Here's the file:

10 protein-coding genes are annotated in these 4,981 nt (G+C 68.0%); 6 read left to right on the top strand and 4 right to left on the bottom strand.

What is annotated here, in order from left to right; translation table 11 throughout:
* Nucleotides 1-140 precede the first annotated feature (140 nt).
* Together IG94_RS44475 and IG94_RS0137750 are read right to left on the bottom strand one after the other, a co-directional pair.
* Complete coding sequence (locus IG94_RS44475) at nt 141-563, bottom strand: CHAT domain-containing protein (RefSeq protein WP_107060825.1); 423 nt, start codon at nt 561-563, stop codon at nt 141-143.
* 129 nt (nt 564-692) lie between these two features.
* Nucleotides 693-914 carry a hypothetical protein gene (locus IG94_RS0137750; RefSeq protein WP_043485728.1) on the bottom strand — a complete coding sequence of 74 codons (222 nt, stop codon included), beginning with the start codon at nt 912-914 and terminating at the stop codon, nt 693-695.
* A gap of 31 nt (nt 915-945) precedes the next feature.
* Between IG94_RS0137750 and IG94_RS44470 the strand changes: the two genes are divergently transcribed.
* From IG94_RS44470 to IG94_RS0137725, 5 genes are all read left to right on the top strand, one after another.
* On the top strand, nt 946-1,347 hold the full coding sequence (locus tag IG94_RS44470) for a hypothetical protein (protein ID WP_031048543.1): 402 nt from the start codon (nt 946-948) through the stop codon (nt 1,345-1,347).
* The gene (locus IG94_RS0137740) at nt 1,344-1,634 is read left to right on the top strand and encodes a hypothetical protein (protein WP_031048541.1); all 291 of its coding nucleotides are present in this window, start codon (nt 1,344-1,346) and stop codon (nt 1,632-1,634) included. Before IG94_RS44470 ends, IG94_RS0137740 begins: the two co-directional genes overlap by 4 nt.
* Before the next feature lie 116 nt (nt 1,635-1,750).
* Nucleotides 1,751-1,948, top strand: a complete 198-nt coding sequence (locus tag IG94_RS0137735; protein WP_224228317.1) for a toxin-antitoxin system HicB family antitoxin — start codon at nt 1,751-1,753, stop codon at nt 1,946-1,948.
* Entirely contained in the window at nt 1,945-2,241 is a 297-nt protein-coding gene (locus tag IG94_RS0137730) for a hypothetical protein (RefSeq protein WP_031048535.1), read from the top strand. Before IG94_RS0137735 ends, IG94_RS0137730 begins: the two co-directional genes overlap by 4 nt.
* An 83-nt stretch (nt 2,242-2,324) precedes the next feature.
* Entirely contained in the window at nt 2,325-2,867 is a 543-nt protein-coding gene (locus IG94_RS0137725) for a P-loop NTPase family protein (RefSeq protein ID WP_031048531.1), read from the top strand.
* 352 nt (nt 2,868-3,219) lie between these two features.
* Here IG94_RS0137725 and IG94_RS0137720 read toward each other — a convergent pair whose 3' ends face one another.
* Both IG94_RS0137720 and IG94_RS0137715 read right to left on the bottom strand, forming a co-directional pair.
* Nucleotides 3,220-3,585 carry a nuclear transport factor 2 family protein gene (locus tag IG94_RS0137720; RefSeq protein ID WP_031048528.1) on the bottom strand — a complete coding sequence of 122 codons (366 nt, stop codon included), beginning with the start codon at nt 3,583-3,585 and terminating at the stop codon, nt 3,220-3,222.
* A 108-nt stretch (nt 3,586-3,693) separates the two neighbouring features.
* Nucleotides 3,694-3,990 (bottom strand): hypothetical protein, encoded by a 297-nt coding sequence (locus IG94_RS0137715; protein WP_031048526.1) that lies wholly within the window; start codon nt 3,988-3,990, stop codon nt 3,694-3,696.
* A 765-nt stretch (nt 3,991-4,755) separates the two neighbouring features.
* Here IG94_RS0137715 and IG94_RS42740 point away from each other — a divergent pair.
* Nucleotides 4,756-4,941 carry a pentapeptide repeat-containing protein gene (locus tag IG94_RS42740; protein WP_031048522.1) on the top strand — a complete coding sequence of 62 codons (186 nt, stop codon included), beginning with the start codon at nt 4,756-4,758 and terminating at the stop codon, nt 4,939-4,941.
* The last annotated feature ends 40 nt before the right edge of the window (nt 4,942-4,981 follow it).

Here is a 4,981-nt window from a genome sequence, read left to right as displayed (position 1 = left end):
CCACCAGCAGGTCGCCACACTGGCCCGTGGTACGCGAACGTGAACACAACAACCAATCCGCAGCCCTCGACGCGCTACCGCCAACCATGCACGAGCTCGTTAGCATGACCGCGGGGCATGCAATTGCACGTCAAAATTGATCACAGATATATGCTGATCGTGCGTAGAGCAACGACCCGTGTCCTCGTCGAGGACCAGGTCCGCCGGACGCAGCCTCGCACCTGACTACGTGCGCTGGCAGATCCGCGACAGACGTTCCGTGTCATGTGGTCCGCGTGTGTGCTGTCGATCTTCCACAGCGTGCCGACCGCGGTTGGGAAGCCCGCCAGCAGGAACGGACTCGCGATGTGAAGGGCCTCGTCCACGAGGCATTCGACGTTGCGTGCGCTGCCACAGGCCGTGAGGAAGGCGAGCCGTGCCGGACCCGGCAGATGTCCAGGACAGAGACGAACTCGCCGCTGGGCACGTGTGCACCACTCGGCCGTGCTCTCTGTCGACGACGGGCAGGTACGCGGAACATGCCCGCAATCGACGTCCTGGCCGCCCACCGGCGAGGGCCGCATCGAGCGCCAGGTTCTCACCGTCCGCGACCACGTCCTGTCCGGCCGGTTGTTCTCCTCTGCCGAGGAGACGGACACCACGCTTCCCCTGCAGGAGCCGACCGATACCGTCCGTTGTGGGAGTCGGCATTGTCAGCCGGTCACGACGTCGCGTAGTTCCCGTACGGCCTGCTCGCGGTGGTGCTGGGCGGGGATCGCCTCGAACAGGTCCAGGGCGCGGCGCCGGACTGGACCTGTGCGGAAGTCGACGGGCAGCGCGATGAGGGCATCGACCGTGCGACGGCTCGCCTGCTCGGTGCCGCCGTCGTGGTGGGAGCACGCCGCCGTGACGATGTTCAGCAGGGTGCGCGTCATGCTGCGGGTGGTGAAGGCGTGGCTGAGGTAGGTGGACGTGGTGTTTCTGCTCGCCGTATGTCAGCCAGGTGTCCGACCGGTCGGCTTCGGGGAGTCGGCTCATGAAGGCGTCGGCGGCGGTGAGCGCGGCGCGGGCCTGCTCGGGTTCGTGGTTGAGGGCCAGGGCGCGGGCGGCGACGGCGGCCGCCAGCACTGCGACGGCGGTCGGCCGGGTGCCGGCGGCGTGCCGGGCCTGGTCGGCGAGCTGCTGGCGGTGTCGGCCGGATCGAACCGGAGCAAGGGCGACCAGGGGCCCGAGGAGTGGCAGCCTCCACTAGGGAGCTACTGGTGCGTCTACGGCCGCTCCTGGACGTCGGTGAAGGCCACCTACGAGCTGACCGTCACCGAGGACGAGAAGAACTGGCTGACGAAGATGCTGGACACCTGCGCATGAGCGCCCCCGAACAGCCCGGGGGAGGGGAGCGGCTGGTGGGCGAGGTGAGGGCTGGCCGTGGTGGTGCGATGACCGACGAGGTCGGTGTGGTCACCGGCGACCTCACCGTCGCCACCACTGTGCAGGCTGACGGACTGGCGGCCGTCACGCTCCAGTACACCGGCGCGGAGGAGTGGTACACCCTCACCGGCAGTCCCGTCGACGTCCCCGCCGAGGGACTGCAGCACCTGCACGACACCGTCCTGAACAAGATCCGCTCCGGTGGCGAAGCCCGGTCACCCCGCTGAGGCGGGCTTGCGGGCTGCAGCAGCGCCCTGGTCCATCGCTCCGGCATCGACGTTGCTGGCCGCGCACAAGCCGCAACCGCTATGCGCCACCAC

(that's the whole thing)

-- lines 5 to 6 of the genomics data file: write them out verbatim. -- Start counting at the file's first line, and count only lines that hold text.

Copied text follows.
* Complete coding sequence (locus IG94_RS44475) at nt 141-563, bottom strand: CHAT domain-containing protein (RefSeq protein WP_107060825.1); 423 nt, start codon at nt 561-563, stop codon at nt 141-143.
* 129 nt (nt 564-692) lie between these two features.